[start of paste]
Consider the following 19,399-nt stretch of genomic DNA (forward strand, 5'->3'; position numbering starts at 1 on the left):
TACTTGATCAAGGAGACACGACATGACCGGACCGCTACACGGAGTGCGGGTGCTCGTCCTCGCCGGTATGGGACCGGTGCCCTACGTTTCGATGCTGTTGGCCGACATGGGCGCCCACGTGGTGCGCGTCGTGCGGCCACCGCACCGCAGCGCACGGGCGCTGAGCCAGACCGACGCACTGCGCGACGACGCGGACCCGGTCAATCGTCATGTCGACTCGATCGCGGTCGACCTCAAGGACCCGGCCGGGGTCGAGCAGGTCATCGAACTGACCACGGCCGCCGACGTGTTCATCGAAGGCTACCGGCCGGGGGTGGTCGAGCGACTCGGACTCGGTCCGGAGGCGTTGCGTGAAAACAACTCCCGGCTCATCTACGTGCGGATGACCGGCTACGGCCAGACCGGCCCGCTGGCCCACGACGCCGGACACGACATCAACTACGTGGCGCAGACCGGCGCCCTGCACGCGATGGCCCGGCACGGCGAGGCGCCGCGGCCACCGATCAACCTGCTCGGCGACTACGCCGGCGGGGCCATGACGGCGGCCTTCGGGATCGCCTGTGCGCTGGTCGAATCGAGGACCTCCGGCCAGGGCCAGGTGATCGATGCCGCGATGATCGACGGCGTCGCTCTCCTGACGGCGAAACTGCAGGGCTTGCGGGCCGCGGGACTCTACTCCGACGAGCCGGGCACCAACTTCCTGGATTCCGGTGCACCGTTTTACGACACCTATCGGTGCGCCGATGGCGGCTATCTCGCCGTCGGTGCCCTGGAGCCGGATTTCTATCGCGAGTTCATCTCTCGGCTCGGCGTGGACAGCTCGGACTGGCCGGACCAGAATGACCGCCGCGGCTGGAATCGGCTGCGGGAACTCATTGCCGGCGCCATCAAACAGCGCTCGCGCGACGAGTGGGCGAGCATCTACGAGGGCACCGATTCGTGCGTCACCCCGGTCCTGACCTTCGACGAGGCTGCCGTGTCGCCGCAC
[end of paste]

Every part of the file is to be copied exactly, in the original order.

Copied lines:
Consider the following 19,399-nt stretch of genomic DNA (forward strand, 5'->3'; position numbering starts at 1 on the left):
TACTTGATCAAGGAGACACGACATGACCGGACCGCTACACGGAGTGCGGGTGCTCGTCCTCGCCGGTATGGGACCGGTGCCCTACGTTTCGATGCTGTTGGCCGACATGGGCGCCCACGTGGTGCGCGTCGTGCGGCCACCGCACCGCAGCGCACGGGCGCTGAGCCAGACCGACGCACTGCGCGACGACGCGGACCCGGTCAATCGTCATGTCGACTCGATCGCGGTCGACCTCAAGGACCCGGCCGGGGTCGAGCAGGTCATCGAACTGACCACGGCCGCCGACGTGTTCATCGAAGGCTACCGGCCGGGGGTGGTCGAGCGACTCGGACTCGGTCCGGAGGCGTTGCGTGAAAACAACTCCCGGCTCATCTACGTGCGGATGACCGGCTACGGCCAGACCGGCCCGCTGGCCCACGACGCCGGACACGACATCAACTACGTGGCGCAGACCGGCGCCCTGCACGCGATGGCCCGGCACGGCGAGGCGCCGCGGCCACCGATCAACCTGCTCGGCGACTACGCCGGCGGGGCCATGACGGCGGCCTTCGGGATCGCCTGTGCGCTGGTCGAATCGAGGACCTCCGGCCAGGGCCAGGTGATCGATGCCGCGATGATCGACGGCGTCGCTCTCCTGACGGCGAAACTGCAGGGCTTGCGGGCCGCGGGACTCTACTCCGACGAGCCGGGCACCAACTTCCTGGATTCCGGTGCACCGTTTTACGACACCTATCGGTGCGCCGATGGCGGCTATCTCGCCGTCGGTGCCCTGGAGCCGGATTTCTATCGCGAGTTCATCTCTCGGCTCGGCGTGGACAGCTCGGACTGGCCGGACCAGAATGACCGCCGCGGCTGGAATCGGCTGCGGGAACTCATTGCCGGCGCCATCAAACAGCGCTCGCGCGACGAGTGGGCGAGCATCTACGAGGGCACCGATTCGTGCGTCACCCCGGTCCTGACCTTCGACGAGGCTGCCGTGTCGCCGCAC